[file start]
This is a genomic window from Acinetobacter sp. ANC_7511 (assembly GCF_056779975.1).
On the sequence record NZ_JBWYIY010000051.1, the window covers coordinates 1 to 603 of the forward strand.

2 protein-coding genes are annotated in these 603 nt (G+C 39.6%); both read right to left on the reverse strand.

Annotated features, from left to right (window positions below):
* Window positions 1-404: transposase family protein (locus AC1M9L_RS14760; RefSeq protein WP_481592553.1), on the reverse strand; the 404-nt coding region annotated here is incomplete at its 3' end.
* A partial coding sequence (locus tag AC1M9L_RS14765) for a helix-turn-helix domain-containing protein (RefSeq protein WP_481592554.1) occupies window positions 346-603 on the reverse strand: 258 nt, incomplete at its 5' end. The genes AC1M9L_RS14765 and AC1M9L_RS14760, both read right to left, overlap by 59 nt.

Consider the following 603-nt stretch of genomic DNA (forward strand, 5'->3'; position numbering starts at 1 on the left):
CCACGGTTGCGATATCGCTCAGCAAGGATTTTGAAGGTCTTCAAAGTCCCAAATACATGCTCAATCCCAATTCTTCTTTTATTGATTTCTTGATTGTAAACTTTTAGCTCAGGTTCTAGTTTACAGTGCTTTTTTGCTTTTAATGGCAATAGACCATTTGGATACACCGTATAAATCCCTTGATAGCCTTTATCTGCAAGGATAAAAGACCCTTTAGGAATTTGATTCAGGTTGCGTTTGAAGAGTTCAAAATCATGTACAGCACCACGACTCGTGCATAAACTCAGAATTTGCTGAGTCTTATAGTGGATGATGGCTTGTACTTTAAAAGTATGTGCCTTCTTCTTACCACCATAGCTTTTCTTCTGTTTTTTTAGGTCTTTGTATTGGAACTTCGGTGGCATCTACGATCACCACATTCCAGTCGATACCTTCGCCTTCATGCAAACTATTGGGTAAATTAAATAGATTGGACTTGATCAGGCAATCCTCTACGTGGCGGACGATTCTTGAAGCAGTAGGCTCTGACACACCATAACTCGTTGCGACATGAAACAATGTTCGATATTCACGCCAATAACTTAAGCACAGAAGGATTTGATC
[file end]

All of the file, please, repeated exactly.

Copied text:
This is a genomic window from Acinetobacter sp. ANC_7511 (assembly GCF_056779975.1).
On the sequence record NZ_JBWYIY010000051.1, the window covers coordinates 1 to 603 of the forward strand.

2 protein-coding genes are annotated in these 603 nt (G+C 39.6%); both read right to left on the reverse strand.

Annotated features, from left to right (window positions below):
* Window positions 1-404: transposase family protein (locus AC1M9L_RS14760; RefSeq protein WP_481592553.1), on the reverse strand; the 404-nt coding region annotated here is incomplete at its 3' end.
* A partial coding sequence (locus tag AC1M9L_RS14765) for a helix-turn-helix domain-containing protein (RefSeq protein WP_481592554.1) occupies window positions 346-603 on the reverse strand: 258 nt, incomplete at its 5' end. The genes AC1M9L_RS14765 and AC1M9L_RS14760, both read right to left, overlap by 59 nt.

Consider the following 603-nt stretch of genomic DNA (forward strand, 5'->3'; position numbering starts at 1 on the left):
CCACGGTTGCGATATCGCTCAGCAAGGATTTTGAAGGTCTTCAAAGTCCCAAATACATGCTCAATCCCAATTCTTCTTTTATTGATTTCTTGATTGTAAACTTTTAGCTCAGGTTCTAGTTTACAGTGCTTTTTTGCTTTTAATGGCAATAGACCATTTGGATACACCGTATAAATCCCTTGATAGCCTTTATCTGCAAGGATAAAAGACCCTTTAGGAATTTGATTCAGGTTGCGTTTGAAGAGTTCAAAATCATGTACAGCACCACGACTCGTGCATAAACTCAGAATTTGCTGAGTCTTATAGTGGATGATGGCTTGTACTTTAAAAGTATGTGCCTTCTTCTTACCACCATAGCTTTTCTTCTGTTTTTTTAGGTCTTTGTATTGGAACTTCGGTGGCATCTACGATCACCACATTCCAGTCGATACCTTCGCCTTCATGCAAACTATTGGGTAAATTAAATAGATTGGACTTGATCAGGCAATCCTCTACGTGGCGGACGATTCTTGAAGCAGTAGGCTCTGACACACCATAACTCGTTGCGACATGAAACAATGTTCGATATTCACGCCAATAACTTAAGCACAGAAGGATTTGATC